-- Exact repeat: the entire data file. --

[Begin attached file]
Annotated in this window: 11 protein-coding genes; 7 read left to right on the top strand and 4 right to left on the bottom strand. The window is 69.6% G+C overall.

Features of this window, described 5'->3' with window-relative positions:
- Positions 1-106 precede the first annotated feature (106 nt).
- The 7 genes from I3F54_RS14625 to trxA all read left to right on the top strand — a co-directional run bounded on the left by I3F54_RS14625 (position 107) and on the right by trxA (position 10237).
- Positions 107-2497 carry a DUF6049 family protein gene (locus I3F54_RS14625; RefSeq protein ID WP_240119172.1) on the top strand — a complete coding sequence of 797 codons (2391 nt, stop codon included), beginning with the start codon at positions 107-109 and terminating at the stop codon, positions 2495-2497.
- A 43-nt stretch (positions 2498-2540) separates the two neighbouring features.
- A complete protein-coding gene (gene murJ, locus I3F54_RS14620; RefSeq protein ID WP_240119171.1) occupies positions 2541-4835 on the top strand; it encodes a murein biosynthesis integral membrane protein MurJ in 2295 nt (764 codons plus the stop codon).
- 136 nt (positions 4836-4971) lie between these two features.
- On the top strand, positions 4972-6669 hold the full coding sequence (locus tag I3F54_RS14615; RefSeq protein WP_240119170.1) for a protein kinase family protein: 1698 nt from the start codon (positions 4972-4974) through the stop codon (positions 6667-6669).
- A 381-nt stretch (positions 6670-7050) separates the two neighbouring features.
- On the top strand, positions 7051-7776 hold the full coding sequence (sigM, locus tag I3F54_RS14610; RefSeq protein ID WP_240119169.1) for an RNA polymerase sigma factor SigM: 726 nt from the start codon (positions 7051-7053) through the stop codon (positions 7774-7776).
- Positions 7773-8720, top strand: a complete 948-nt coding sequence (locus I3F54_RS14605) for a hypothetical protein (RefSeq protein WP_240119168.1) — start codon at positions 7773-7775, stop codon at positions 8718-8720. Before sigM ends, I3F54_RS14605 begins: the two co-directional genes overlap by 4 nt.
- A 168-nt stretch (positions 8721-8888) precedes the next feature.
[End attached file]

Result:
Annotated in this window: 11 protein-coding genes; 7 read left to right on the top strand and 4 right to left on the bottom strand. The window is 69.6% G+C overall.

Features of this window, described 5'->3' with window-relative positions:
- Positions 1-106 precede the first annotated feature (106 nt).
- The 7 genes from I3F54_RS14625 to trxA all read left to right on the top strand — a co-directional run bounded on the left by I3F54_RS14625 (position 107) and on the right by trxA (position 10237).
- Positions 107-2497 carry a DUF6049 family protein gene (locus I3F54_RS14625; RefSeq protein ID WP_240119172.1) on the top strand — a complete coding sequence of 797 codons (2391 nt, stop codon included), beginning with the start codon at positions 107-109 and terminating at the stop codon, positions 2495-2497.
- A 43-nt stretch (positions 2498-2540) separates the two neighbouring features.
- A complete protein-coding gene (gene murJ, locus I3F54_RS14620; RefSeq protein ID WP_240119171.1) occupies positions 2541-4835 on the top strand; it encodes a murein biosynthesis integral membrane protein MurJ in 2295 nt (764 codons plus the stop codon).
- 136 nt (positions 4836-4971) lie between these two features.
- On the top strand, positions 4972-6669 hold the full coding sequence (locus tag I3F54_RS14615; RefSeq protein WP_240119170.1) for a protein kinase family protein: 1698 nt from the start codon (positions 4972-4974) through the stop codon (positions 6667-6669).
- A 381-nt stretch (positions 6670-7050) separates the two neighbouring features.
- On the top strand, positions 7051-7776 hold the full coding sequence (sigM, locus tag I3F54_RS14610; RefSeq protein ID WP_240119169.1) for an RNA polymerase sigma factor SigM: 726 nt from the start codon (positions 7051-7053) through the stop codon (positions 7774-7776).
- Positions 7773-8720, top strand: a complete 948-nt coding sequence (locus I3F54_RS14605) for a hypothetical protein (RefSeq protein WP_240119168.1) — start codon at positions 7773-7775, stop codon at positions 8718-8720. Before sigM ends, I3F54_RS14605 begins: the two co-directional genes overlap by 4 nt.
- A 168-nt stretch (positions 8721-8888) precedes the next feature.